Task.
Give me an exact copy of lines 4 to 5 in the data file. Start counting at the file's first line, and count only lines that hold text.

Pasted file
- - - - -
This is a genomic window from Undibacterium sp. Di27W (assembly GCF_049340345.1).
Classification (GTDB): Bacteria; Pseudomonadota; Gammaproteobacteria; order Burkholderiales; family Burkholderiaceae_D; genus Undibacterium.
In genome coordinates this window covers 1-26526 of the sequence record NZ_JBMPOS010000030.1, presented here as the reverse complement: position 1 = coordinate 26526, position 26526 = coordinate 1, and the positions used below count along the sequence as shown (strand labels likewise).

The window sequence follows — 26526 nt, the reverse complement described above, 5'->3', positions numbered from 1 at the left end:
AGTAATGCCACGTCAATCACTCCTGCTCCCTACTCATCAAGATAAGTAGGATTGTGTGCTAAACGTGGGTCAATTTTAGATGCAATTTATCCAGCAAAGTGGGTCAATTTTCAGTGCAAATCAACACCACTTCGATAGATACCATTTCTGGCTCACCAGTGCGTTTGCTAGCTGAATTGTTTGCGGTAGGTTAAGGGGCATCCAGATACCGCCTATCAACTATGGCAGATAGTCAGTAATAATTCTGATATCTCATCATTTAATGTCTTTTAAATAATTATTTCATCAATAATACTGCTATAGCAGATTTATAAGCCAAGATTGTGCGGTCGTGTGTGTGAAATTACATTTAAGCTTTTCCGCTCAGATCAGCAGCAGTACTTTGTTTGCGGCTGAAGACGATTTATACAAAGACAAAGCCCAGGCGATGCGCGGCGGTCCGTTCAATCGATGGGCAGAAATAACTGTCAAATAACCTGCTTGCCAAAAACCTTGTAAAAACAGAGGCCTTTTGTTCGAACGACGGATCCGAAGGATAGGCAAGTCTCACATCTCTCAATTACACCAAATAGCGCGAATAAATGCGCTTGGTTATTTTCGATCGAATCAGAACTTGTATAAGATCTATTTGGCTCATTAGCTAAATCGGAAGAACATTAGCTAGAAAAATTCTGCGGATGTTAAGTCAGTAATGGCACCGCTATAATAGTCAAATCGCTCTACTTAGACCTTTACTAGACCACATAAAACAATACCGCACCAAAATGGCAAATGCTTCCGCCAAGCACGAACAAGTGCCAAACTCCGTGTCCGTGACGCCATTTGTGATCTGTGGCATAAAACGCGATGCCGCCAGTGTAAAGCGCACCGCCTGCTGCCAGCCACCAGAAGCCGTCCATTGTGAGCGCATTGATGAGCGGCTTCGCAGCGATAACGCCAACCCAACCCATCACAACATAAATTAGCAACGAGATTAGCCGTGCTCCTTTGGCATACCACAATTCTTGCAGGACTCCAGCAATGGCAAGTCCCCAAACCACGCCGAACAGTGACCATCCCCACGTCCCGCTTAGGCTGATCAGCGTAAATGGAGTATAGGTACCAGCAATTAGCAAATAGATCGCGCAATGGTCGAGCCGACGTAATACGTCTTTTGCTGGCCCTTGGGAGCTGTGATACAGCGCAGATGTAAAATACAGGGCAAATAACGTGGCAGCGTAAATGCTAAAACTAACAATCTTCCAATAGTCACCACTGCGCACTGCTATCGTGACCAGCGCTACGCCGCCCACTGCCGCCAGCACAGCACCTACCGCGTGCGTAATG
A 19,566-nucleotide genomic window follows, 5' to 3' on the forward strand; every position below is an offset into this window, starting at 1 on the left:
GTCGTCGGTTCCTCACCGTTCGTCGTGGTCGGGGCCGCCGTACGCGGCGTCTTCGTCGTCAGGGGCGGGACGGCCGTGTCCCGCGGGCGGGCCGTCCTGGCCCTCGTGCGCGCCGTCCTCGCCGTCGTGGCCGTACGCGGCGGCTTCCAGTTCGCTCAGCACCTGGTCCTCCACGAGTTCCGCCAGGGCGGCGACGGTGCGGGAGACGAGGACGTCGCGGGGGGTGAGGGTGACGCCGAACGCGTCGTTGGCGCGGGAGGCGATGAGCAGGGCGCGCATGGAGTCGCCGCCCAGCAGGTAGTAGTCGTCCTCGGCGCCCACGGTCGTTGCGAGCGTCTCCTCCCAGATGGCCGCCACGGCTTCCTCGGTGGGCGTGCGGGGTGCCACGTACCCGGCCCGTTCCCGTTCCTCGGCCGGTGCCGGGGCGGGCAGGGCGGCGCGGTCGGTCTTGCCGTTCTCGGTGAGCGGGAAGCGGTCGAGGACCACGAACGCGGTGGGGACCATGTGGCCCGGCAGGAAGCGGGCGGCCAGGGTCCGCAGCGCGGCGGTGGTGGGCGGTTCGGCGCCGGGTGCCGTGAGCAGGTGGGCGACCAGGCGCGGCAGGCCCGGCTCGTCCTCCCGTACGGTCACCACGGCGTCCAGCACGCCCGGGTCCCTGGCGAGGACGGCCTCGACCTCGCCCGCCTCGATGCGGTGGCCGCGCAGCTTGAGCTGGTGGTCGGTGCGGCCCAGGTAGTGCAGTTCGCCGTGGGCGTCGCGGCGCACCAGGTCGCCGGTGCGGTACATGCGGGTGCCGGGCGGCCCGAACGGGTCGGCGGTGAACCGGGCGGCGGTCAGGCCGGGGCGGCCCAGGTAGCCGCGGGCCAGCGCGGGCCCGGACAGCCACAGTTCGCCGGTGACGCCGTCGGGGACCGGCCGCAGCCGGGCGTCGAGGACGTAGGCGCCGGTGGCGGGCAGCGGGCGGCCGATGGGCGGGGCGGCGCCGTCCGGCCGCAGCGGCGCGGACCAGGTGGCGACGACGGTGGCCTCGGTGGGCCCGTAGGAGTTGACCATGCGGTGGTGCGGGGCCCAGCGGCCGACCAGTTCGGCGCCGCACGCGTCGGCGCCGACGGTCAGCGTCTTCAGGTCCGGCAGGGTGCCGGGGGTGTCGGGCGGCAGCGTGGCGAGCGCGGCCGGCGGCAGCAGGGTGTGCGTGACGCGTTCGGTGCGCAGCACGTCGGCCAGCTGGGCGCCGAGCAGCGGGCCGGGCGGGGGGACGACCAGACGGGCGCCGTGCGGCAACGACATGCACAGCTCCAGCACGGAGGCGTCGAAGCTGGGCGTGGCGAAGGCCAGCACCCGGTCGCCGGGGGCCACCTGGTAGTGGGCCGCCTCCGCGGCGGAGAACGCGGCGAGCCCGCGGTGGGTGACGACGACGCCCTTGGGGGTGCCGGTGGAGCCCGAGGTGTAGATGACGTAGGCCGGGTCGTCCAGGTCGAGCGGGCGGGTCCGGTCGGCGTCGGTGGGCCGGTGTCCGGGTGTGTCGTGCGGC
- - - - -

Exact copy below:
The window sequence follows — 26526 nt, the reverse complement described above, 5'->3', positions numbered from 1 at the left end:
AGTAATGCCACGTCAATCACTCCTGCTCCCTACTCATCAAGATAAGTAGGATTGTGTGCTAAACGTGGGTCAATTTTAGATGCAATTTATCCAGCAAAGTGGGTCAATTTTCAGTGCAAATCAACACCACTTCGATAGATACCATTTCTGGCTCACCAGTGCGTTTGCTAGCTGAATTGTTTGCGGTAGGTTAAGGGGCATCCAGATACCGCCTATCAACTATGGCAGATAGTCAGTAATAATTCTGATATCTCATCATTTAATGTCTTTTAAATAATTATTTCATCAATAATACTGCTATAGCAGATTTATAAGCCAAGATTGTGCGGTCGTGTGTGTGAAATTACATTTAAGCTTTTCCGCTCAGATCAGCAGCAGTACTTTGTTTGCGGCTGAAGACGATTTATACAAAGACAAAGCCCAGGCGATGCGCGGCGGTCCGTTCAATCGATGGGCAGAAATAACTGTCAAATAACCTGCTTGCCAAAAACCTTGTAAAAACAGAGGCCTTTTGTTCGAACGACGGATCCGAAGGATAGGCAAGTCTCACATCTCTCAATTACACCAAATAGCGCGAATAAATGCGCTTGGTTATTTTCGATCGAATCAGAACTTGTATAAGATCTATTTGGCTCATTAGCTAAATCGGAAGAACATTAGCTAGAAAAATTCTGCGGATGTTAAGTCAGTAATGGCACCGCTATAATAGTCAAATCGCTCTACTTAGACCTTTACTAGACCACATAAAACAATACCGCACCAAAATGGCAAATGCTTCCGCCAAGCACGAACAAGTGCCAAACTCCGTGTCCGTGACGCCATTTGTGATCTGTGGCATAAAACGCGATGCCGCCAGTGTAAAGCGCACCGCCTGCTGCCAGCCACCAGAAGCCGTCCATTGTGAGCGCATTGATGAGCGGCTTCGCAGCGATAACGCCAACCCAACCCATCACAACATAAATTAGCAACGAGATTAGCCGTGCTCCTTTGGCATACCACAATTCTTGCAGGACTCCAGCAATGGCAAGTCCCCAAACCACGCCGAACAGTGACCATCCCCACGTCCCGCTTAGGCTGATCAGCGTAAATGGAGTATAGGTACCAGCAATTAGCAAATAGATCGCGCAATGGTCGAGCCGACGTAATACGTCTTTTGCTGGCCCTTGGGAGCTGTGATACAGCGCAGATGTAAAATACAGGGCAAATAACGTGGCAGCGTAAATGCTAAAACTAACAATCTTCCAATAGTCACCACTGCGCACTGCTATCGTGACCAGCGCTACGCCGCCCACTGCCGCCAGCACAGCACCTACCGCGTGCGTAATG